05 January 2013

Fixing a statute: judges or legislature?

This is one of a series of posts about Justice Antonin Scalia and Bryan Garner's Reading Law: The Interpretation of Legal Texts. For similar posts, click here.

Last year, the Maryland legislature made changes to state law that required registration, helmets and insurance for mopeds and their drivers. The licensing requirement is set out in Md. TRANSPORTATION Code Ann. § 16-101(b), which provides that:
[e]ach individual operating on any highway in this State a moped, as defined in § 11-134.1 of this article or a motor scooter, as defined in § 11-134.5 of this article, shall have with the individual:
   (1) A driver's license issued to the individual under this title, which license may be of any class issued by the Administration;
   (2) If the individual is a nonresident of this State, a license to drive issued to the individual by the state or country of the individual's residence, which license may be for any class of vehicle; or
   (3) A moped operator's permit issued to the individual under this subtitle.
Judges in Anne Arundel County were faced with cases where police had stopped drivers on scooters who had licenses (or permits), but those licenses or permits had been suspended.

How should a judge decide the case? The text of the statute requires a driver's license or a moped operator's permit. The text does not say anything about the license or permit being valid. So what about a suspended license or permit?  If the intent of the legislature was to require a valid license or permit, that intent was not made explicit in the text of the statute.

As a result, this statute appears to be problematic. Whose job is it to fix it? Judges, or the legislature?

On one hand, a judge might say: clearly, the purpose of this statute is to limit the driving of mopeds to those with valid licenses or permits. Those people on a suspended license can't drive a car, so why should they be allowed to drive a moped (or anything else)? By this method, the judge would effectively be reading the statute as requiring a valid license or permit, even though the word valid isn't in the text itself. This is a problem: 58. The false notion that the spirit of a statute should prevail over its letter, p. 341.

Additionally, when a statute isn't clear about the situations to which it applies (does it require a valid license, or just a license, even if it is suspended?), the rule of lenity may be considered. 49. Rule of Lenity. Ambiguity in a statute defining a crime or imposing a penalty should be resolved in the defendant's favor (p. 296).

At least in some cases, judges have dismissed cases involving such drivers because they had licenses or permits, albeit suspended, because the statute's text does not require validity of the license or permit. By this method, judges are simply interpreting the text without trying to import the intent of the legislator (as if that were even possible). In other words, if the statute is a problem, legislators ought to take note and change the law. Do not rely on the courts to fix it.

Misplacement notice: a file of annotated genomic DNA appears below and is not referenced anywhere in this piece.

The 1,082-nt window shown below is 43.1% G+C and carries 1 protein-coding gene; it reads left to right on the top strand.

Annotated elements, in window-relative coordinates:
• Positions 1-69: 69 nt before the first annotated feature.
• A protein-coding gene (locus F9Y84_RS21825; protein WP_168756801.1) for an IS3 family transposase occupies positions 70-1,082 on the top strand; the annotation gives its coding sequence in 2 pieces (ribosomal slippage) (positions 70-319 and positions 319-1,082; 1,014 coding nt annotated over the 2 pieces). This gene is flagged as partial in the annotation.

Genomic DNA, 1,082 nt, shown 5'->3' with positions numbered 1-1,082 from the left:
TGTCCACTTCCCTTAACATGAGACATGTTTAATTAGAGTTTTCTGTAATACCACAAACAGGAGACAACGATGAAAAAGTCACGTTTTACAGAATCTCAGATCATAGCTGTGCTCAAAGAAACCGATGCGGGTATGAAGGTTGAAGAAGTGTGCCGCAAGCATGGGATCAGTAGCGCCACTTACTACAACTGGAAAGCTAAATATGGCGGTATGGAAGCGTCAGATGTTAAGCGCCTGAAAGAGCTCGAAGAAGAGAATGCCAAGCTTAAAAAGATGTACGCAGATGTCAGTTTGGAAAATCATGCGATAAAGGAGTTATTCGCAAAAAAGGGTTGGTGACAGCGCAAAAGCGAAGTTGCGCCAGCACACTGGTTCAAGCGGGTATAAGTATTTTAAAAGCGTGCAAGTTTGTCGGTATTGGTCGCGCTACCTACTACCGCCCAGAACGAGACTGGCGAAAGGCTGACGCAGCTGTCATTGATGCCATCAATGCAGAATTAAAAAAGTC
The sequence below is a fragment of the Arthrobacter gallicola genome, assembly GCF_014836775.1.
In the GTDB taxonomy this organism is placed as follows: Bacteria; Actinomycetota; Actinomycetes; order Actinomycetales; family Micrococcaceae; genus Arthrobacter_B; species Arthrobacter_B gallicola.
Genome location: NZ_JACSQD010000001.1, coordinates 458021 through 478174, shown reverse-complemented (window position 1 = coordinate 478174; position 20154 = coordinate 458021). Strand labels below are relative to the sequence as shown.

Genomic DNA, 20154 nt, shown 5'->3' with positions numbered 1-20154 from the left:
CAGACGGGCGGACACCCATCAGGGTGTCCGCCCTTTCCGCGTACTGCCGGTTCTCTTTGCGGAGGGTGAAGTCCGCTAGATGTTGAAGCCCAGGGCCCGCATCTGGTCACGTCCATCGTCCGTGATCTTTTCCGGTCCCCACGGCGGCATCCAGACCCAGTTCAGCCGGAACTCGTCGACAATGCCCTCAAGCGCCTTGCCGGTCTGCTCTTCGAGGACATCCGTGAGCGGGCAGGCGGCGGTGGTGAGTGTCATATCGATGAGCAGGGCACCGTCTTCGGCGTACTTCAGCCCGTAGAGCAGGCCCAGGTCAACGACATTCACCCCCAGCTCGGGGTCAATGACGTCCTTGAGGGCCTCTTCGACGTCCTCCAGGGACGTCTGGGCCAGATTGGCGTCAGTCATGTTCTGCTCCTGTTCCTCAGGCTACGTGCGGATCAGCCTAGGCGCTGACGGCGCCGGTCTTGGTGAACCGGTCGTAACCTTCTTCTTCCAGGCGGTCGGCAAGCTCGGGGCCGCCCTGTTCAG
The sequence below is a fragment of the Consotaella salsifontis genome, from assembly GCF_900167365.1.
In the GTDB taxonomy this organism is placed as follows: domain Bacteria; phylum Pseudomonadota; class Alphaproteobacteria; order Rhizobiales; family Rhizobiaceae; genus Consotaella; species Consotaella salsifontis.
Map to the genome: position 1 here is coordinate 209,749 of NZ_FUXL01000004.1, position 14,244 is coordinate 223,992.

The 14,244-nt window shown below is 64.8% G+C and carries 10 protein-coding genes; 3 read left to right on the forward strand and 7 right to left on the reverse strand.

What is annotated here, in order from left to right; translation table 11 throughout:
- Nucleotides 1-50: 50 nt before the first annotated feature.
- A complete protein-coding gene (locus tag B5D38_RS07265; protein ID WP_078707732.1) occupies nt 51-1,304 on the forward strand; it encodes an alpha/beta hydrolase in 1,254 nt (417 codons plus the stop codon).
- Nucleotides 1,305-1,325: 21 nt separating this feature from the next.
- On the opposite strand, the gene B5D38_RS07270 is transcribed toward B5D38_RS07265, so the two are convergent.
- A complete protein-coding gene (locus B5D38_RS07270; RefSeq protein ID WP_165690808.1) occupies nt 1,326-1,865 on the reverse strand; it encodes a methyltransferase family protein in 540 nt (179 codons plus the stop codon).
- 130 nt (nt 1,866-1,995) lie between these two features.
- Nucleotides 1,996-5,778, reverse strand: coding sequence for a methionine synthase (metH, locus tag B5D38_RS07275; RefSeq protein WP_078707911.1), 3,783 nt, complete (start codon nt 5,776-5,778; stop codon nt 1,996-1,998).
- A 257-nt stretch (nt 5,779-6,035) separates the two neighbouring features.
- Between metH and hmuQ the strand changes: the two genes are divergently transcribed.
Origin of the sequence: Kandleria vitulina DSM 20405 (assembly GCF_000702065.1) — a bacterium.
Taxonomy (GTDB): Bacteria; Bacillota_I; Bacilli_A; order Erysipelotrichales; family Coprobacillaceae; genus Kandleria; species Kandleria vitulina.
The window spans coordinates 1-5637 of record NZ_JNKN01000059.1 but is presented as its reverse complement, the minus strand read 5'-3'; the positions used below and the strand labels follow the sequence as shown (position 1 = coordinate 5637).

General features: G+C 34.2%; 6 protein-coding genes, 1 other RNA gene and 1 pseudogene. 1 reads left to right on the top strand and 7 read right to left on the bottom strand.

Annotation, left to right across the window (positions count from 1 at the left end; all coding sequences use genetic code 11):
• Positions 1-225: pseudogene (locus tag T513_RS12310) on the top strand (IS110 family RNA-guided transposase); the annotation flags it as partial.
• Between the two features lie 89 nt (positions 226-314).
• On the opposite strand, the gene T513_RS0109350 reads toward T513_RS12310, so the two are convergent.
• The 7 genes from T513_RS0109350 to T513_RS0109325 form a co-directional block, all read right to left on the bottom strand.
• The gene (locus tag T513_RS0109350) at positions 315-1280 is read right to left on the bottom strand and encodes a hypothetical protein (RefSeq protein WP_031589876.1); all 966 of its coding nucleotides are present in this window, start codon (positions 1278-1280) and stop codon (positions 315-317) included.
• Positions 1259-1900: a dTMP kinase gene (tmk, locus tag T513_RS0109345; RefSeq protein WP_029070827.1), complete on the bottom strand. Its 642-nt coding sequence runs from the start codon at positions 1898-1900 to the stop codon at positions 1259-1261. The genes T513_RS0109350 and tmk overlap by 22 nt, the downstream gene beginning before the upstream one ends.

That appears to be precisely what legislators in Maryland want to do. House Bill 3 would change the text of § 16-101(b) to read (additions in BOLD CAPS):
[e]ach individual operating on any highway in this State a moped, as defined in § 11-134.1 of this article or a motor scooter, as defined in § 11-134.5 of this article, shall have with the individual:
   (1) A VALID driver's license issued to the individual under this title, which license may be of any class issued by the Administration;
   (2) If the individual is a nonresident of this State, a VALID DRIVER'S license to drive issued to the individual by the state or country of the individual's residence, which license may be for any class of vehicle; or
   (3) A VALID moped operator's permit issued to the individual under this subtitle.
Having the legislature "fix" the law is preferable to judges reading a non-textual purpose into the law because it encourages the legislature to write better laws in the future. If  judges do read non-textual purposes into the law, legislatures will become lazy knowing that the courts will "fix" their problems. This is a problem--the legislature did not vote (and the Governor did not sign) on "intent" or "purpose," but only on the text as it is currently written (67. The false notion that the purpose of interpretation is to discover intent, p. 391).

A final, related issue is one contained within the article cited above:
[Cycle World owner] Riehl doesn’t support changing the [moped] law, saying a change that took effect Oct. 1 left him with a warehouse full of scooters. That law, sponsored by [Delegate] Beidle, requires operators of scooters to register their vehicles with the state and insure them. “(In 2011) we sold 25 between November and January for the holiday season,” he said. “You know what we sold since October? Zero.”
In other words, the moped licensing law is bad for business. Is there any role for the legislature in disposing of "bad" (but otherwise valid) laws? No. In his dissent in Griswold v. Connecticut, Justice Stewart wrote that Connecticut's contraceptives law was "uncommonly silly," yet it did not violate the Constitution. Justice Thomas echoed Justice Stewart's concerns in Lawrence v. Texas. The courts may be sympathetic to bad laws, but this is not a reason to dispose of them.
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